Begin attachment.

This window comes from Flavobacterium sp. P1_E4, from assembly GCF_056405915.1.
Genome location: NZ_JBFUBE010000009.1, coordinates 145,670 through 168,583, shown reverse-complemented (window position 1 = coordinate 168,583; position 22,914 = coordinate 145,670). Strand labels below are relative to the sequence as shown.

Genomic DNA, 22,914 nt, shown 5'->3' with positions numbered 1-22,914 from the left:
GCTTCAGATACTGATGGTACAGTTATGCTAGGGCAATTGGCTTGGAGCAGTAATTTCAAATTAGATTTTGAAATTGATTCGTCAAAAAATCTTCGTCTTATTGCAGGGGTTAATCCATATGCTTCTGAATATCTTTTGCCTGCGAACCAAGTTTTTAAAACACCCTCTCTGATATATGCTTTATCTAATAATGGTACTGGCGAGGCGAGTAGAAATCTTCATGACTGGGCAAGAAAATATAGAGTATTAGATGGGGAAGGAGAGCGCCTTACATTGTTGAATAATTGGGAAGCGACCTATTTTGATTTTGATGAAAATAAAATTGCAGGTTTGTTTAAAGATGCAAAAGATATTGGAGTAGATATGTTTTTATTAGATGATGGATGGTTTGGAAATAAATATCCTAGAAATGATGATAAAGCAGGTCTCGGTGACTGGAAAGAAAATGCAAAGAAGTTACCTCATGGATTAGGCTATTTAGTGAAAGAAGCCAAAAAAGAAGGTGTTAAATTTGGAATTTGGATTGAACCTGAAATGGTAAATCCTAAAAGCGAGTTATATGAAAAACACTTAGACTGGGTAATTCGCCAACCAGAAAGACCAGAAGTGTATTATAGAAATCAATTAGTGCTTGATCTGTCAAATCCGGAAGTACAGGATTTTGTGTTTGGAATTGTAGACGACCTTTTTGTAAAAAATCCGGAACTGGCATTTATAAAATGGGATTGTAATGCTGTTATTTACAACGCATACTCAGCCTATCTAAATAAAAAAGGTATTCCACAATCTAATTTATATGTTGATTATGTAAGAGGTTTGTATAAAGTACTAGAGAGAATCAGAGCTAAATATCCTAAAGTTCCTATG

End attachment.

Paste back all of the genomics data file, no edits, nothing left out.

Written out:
This window comes from Flavobacterium sp. P1_E4, from assembly GCF_056405915.1.
Genome location: NZ_JBFUBE010000009.1, coordinates 145,670 through 168,583, shown reverse-complemented (window position 1 = coordinate 168,583; position 22,914 = coordinate 145,670). Strand labels below are relative to the sequence as shown.

Genomic DNA, 22,914 nt, shown 5'->3' with positions numbered 1-22,914 from the left:
GCTTCAGATACTGATGGTACAGTTATGCTAGGGCAATTGGCTTGGAGCAGTAATTTCAAATTAGATTTTGAAATTGATTCGTCAAAAAATCTTCGTCTTATTGCAGGGGTTAATCCATATGCTTCTGAATATCTTTTGCCTGCGAACCAAGTTTTTAAAACACCCTCTCTGATATATGCTTTATCTAATAATGGTACTGGCGAGGCGAGTAGAAATCTTCATGACTGGGCAAGAAAATATAGAGTATTAGATGGGGAAGGAGAGCGCCTTACATTGTTGAATAATTGGGAAGCGACCTATTTTGATTTTGATGAAAATAAAATTGCAGGTTTGTTTAAAGATGCAAAAGATATTGGAGTAGATATGTTTTTATTAGATGATGGATGGTTTGGAAATAAATATCCTAGAAATGATGATAAAGCAGGTCTCGGTGACTGGAAAGAAAATGCAAAGAAGTTACCTCATGGATTAGGCTATTTAGTGAAAGAAGCCAAAAAAGAAGGTGTTAAATTTGGAATTTGGATTGAACCTGAAATGGTAAATCCTAAAAGCGAGTTATATGAAAAACACTTAGACTGGGTAATTCGCCAACCAGAAAGACCAGAAGTGTATTATAGAAATCAATTAGTGCTTGATCTGTCAAATCCGGAAGTACAGGATTTTGTGTTTGGAATTGTAGACGACCTTTTTGTAAAAAATCCGGAACTGGCATTTATAAAATGGGATTGTAATGCTGTTATTTACAACGCATACTCAGCCTATCTAAATAAAAAAGGTATTCCACAATCTAATTTATATGTTGATTATGTAAGAGGTTTGTATAAAGTACTAGAGAGAATCAGAGCTAAATATCCTAAAGTTCCTATG